Dhaka between hope and struggle
For many, Dhaka is known as the clothes manufacturing capital for multinational fashion outlets. Others will know its unfortunate reputation as being continually bottom of the Economist’s ‘liveability ranking’. Few know little more. This lack of international coverage coupled with the recent Rana Plaza disaster motivated me to investigate the truth about the conditions and poverty of Dhaka in the first part of my project.
The scale of the poverty depicted in the press is not exaggerated. As my photos show, life is not to be taken for granted; citizens of Dhaka live in a cauldron devoid of hygiene, security or stability. They live with no real health service, skipping between the horror of traffic deaths in search of employment and food. In one of the world’s most populated cities there is scarcely room to gasp. Nevertheless, there is a hope and determination bursting from Dhaka’s inhabitants which has gone unnoticed in most media reports. Despite living in such inhumane conditions, it is quite clear that the indefatigable desire to progress and overcome these hardships is what drives these people most. In my pictures, I tried to show that these people are not resigned to misery.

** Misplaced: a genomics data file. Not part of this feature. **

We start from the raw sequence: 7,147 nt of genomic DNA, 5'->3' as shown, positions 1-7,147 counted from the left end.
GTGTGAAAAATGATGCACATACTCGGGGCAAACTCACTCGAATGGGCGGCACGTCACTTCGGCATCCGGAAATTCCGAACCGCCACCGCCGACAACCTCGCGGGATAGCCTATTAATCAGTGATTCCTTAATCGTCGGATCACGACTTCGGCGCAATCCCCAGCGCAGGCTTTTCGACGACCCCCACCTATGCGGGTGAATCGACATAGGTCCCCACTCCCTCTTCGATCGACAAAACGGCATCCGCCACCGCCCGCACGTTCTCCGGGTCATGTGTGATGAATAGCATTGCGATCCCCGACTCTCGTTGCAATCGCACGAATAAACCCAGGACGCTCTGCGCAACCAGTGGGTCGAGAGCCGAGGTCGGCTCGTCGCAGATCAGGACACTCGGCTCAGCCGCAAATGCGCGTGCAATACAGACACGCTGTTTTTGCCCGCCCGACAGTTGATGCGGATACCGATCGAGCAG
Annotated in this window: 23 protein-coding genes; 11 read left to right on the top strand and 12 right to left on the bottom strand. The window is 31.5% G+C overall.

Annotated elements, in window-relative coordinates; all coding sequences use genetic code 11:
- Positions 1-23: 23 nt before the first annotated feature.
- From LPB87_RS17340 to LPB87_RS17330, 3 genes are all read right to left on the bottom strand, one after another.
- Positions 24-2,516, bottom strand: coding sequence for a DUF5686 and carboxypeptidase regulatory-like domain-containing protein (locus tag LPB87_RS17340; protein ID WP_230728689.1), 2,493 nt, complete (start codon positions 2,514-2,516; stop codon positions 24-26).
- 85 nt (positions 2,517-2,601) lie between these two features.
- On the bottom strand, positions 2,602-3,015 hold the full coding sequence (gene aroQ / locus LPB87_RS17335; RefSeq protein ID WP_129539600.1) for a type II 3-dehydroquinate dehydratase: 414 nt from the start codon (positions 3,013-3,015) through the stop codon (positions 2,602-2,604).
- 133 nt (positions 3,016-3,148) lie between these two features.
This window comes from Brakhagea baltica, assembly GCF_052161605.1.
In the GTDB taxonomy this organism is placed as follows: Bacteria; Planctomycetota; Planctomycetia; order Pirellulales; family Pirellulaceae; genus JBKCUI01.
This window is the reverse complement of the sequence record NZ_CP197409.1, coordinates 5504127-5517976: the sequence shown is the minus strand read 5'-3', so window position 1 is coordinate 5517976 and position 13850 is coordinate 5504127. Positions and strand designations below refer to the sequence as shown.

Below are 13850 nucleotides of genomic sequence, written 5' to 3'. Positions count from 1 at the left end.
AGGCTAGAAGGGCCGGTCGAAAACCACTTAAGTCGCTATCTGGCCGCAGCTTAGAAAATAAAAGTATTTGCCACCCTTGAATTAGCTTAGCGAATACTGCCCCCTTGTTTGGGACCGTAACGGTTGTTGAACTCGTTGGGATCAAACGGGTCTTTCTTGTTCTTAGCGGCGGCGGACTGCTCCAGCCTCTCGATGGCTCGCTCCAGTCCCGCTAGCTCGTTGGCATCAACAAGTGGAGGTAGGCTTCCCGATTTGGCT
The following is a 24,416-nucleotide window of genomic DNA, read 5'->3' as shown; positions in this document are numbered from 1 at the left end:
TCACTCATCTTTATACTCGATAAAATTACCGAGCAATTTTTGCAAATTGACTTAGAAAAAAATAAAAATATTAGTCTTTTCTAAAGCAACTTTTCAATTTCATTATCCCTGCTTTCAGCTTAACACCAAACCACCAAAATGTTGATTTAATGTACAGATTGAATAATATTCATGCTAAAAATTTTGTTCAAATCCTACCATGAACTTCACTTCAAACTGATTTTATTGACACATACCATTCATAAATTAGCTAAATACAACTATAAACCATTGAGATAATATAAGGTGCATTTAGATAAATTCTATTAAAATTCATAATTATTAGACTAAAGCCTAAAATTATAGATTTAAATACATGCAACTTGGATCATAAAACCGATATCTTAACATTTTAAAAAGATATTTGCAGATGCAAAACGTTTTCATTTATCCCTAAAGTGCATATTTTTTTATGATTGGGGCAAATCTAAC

Their hope is certainly working towards progress. In the last twenty years, the rate of poverty has decreased from 57% to 31% and incredibly Bangladesh has achieved most of the Millennium Development Goals (MDGs) set by the United Nations in the face of the 2015 deadline. While these statistics are impressive, they neglect to show the truth that problems such as climate change are seriously impeding this remarkable progress.